Sylvia Cowling

Alma Yard and Alma Street, Woodlesford.

Sylvia Johnson (nee Cowling) still lives close to where she lived when she was first married. She was born in 1932 at 6 Alma Street in a stone cottage which was demolished under a “slum” clearance order in 1939. Her parents, Bill and Harriet (nee Murray), had married in 1930, and throughout Sylvia’s childhood they moved several times. One of the houses they rented was next to the chapel on Church Street which backed onto the playground at Woodlesford school.

When she was three years old Sylvia was taken to see a baby girl in one of the smallest and poorest houses in the village in Raglan Cottages or Beecroft Yard, known as Hell’s Jet, where her mother had grown up. Its now the site of the Beechwood shopping centre. The three month old baby had been given the name Poppy and Sylvia can remember holding her hand. The next day she asked her mum if she could go back and see Poppy but was told she had died during the night.

Another childhood recollection is of a weekly walk down Applegarth, with neighbours David and Audrey Killingbeck and their dog Raff, to collect firewood from by the side of the canal.

Sylvia’s father was a miner at Water Haigh colliery and when she was a child she remembers him telling the story of how he was underground during an explosion in 1933 which killed three other miners. One of them, George Shepherd, lived on Powell Street off Midland Street close to Sylvia’s grandma, Harriet Ann Cowling, who lived on French Street. Along with Clements Street, Baden Street and Powell Street, French Street was pulled down in the early 1970s to make way for the old people’s sheltered flats at Midland House.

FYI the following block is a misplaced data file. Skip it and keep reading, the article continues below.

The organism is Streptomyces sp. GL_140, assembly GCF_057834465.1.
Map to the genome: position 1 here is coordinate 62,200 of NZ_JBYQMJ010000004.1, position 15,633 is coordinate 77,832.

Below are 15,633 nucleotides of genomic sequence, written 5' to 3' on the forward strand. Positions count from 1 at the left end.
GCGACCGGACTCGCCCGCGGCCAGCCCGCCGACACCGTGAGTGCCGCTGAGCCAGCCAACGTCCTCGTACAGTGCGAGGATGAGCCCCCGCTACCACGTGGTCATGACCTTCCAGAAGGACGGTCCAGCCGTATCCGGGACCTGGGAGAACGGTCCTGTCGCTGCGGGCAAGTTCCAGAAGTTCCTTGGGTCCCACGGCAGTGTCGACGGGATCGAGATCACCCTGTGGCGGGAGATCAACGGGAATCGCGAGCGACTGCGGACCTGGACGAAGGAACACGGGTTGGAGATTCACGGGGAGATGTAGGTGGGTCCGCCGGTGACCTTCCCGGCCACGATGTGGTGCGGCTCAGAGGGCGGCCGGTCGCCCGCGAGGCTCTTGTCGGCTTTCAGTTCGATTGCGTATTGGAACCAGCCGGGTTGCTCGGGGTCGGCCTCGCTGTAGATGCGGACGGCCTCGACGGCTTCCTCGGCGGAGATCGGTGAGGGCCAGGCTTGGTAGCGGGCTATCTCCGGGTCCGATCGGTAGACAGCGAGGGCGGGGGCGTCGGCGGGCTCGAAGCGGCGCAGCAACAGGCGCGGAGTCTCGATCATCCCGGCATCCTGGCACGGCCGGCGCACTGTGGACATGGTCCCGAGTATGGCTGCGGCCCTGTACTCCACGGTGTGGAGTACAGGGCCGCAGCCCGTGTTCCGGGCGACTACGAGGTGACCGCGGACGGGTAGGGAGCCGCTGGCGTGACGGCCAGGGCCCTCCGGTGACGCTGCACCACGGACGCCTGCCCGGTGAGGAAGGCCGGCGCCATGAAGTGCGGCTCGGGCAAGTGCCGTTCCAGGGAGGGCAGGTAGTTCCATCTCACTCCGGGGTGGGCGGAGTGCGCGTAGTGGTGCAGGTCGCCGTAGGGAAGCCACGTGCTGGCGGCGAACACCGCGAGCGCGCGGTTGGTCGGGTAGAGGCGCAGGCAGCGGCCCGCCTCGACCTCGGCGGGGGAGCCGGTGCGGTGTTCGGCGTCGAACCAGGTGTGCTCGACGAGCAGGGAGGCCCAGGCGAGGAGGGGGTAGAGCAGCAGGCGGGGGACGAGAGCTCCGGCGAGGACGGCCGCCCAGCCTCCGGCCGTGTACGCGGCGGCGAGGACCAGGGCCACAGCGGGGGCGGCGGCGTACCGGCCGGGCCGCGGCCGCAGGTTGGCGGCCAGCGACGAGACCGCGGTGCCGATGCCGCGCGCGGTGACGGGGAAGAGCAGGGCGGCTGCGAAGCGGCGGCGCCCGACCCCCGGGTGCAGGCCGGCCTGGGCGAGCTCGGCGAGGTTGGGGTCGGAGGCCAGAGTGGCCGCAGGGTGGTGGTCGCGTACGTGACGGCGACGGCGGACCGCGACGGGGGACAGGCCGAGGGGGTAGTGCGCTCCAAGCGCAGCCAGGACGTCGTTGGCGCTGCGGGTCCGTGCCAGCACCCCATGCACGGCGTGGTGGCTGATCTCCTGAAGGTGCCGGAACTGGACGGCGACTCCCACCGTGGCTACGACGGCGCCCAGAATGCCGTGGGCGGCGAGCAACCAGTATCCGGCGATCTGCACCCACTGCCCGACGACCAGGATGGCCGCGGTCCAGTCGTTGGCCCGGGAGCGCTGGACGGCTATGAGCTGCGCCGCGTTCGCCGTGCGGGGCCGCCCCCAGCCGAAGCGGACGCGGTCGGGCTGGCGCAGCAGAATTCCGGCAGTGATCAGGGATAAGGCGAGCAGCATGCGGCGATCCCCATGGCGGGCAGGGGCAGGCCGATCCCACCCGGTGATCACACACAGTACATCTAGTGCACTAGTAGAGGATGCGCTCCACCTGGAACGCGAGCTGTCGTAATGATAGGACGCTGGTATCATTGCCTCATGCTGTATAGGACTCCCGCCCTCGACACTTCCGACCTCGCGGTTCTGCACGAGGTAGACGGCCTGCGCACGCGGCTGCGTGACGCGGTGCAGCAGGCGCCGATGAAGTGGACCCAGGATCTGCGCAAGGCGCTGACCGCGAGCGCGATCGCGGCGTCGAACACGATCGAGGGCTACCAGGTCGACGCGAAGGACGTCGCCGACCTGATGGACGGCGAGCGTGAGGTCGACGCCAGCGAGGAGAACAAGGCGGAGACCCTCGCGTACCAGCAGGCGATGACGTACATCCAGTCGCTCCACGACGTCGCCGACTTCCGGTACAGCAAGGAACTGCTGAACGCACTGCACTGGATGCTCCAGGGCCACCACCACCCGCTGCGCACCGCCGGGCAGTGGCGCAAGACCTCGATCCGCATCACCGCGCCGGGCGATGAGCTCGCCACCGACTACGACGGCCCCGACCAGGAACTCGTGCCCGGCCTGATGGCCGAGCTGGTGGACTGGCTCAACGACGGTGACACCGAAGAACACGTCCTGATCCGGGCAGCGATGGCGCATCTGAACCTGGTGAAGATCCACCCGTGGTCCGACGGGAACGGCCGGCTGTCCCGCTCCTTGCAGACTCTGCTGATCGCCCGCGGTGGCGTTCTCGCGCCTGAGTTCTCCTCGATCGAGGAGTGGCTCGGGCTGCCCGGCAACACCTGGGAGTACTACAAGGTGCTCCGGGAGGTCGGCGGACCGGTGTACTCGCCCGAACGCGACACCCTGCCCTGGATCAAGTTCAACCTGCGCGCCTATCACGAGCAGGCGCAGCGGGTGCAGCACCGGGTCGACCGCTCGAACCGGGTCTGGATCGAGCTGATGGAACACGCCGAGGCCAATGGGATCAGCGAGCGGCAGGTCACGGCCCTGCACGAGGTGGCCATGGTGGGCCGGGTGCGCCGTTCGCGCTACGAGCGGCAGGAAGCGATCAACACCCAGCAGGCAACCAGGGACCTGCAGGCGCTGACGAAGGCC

Just before the Second World War Bill Cowling and his brother left the pit to work for Major Kenneth Hargreaves who ran Hargreaves coal merchants near Crown Point Bridge in Leeds. They knew him through their connections in the Territorial Army but on the outbreak of the war they were called up and Sylvia, her mother, and younger brother, Geoff, had to return to Woodlesford from a house on Emma Street off Dewsbury Road. They lived on Green Lea for a while before moving again to a house owned by Horace Stringer at 51 Church Street opposite the White Hart pub.

After the war Bill returned to work as a chauffeur for Kenneth Hargreaves who had been promoted to the rank of Brigadier in the territorials and the family moved with him to a house near Wetherby. In the 1970s Hargreaves was the last Lord Lieutenant of the West Riding and first of the newly created West Yorkshire.

Sylvia’s first job was at a clothing factory in Leeds owned by Eva Williams, one of the daughters of Billy Williams, the manager at Water Haigh. She was offered the job by Eva when they were washing up at a party at Applegarth House and started work the next day. Before her marriage she also worked for the costume and coat manufacturer W. Stembridge and Son Ltd. at Swinegate in Leeds.

After Sylvia’s marriage to Bill Johnson in 1954 the couple moved into a house on French Street close to her grandma and other relatives.

Click on the links below to hear Sylvia’s memories of growing up in Woodlesford before the Second World War, and of her grandad Cowling who was a shell shocked veteran of the First World War.

Playing down the end

Drink To Me Only

In the blackout

Grandad said I’ve just come to see that bairn

Woodlesford “rec” before it became the site of the Northwood Falls estate. In the background are the haystacks and barn where Sylvia Johnson played as a child.
Map of New Woodlesford showing Midland Street, quarries and allotments.